A couple of things recently reminded me of a really cool museum that used to exist in Baltimore, The 1840 House.
The 1840 House was part of the City Life Museums. It was a house built in (guess what year?) that was fully furnished as near to the real deal as possible. They had used records of the family that owned the house to set up the house as they may have had it, using real period items for the most part (there may have been replicas to, not sure)
I went to a high school for the arts. Before you ask- yes, it was exactly like Fame. One of the many neat programs the theatre students got to be involved in was an opportunity to perform a play at the 1840 House.
This opportunity was so cool on so many levels. Professionally, I think it was the first time I ever got paid for an acting gig. (I'm pretty sure we got paid, it might have been volunteer, but I think we got a very small stipend) As students we got to work with real, adult working actors.
As a performance experience, we performed the play in different rooms of the house, scurrying down back stairwells as the audience was led in different directions. The audience stood along the walls of the room- so they were RIGHT THERE. We got to use the period items in the rooms ( I remember in particular a scene that took place in the sister's shared bedroom, my scene partner and I had been instructed to sit on the edge of the antique beds so as not to do any damage to the rope holding up the mattress) and authentically constructed costumes so it was very easy to immerse yourself in the world of the play.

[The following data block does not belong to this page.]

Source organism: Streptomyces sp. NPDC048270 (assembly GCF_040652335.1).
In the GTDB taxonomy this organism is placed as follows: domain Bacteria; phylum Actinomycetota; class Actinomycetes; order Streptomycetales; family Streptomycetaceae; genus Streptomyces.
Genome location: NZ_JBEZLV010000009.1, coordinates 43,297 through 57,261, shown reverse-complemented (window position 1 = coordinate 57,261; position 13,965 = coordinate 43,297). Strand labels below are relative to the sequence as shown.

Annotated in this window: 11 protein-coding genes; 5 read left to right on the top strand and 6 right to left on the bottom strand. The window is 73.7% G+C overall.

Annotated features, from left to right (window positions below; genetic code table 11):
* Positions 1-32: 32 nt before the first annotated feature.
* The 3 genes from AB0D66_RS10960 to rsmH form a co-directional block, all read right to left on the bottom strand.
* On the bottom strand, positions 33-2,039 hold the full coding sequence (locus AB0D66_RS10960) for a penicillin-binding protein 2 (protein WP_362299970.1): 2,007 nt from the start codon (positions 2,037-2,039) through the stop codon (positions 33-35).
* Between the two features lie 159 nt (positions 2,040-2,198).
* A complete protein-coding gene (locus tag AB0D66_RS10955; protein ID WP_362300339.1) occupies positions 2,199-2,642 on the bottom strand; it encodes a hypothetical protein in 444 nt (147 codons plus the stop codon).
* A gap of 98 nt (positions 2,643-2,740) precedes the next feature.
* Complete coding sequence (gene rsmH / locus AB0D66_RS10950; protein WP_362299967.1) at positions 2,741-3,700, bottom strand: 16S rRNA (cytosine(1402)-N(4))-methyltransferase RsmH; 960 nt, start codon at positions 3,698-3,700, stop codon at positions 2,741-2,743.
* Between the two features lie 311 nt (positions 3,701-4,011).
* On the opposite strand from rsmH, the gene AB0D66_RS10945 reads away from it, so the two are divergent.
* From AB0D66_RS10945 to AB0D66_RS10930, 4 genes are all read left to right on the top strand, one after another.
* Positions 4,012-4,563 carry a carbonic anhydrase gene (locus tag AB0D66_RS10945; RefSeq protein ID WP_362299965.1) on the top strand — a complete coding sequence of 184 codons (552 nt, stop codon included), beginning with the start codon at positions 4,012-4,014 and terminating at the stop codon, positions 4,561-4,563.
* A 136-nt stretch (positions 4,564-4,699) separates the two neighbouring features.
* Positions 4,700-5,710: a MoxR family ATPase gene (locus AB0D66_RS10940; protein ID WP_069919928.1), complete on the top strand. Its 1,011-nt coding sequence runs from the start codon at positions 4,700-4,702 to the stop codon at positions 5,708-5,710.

I can't remember if it was at the opening of the play or the closing, but we got to participate in a meal cooked in the kitchen of the house, prepared on a hearth just as it would have been in those times. We chopped vegetables with period utensils and I tasted the first sweet potato pie I ever had cooked in a dutch oven in the coals. (no other pie has ever measured up I'm afraid)
I really loved experiencing history in this visceral way. Much more intimate than a Colonial Williamsburg type visit. I often wondered if it was as powerful a journey for the people that came to see the play- or if they just thought it was lame. ( I don't remember the writing being particularly amazing)
Sadly, the museum appears to have closed in 1997. Here are the few links I have managed to locate on the museum:
- Changing your mind
- Planning birthday parties for 4 year olds
- Watching the President on TV en famille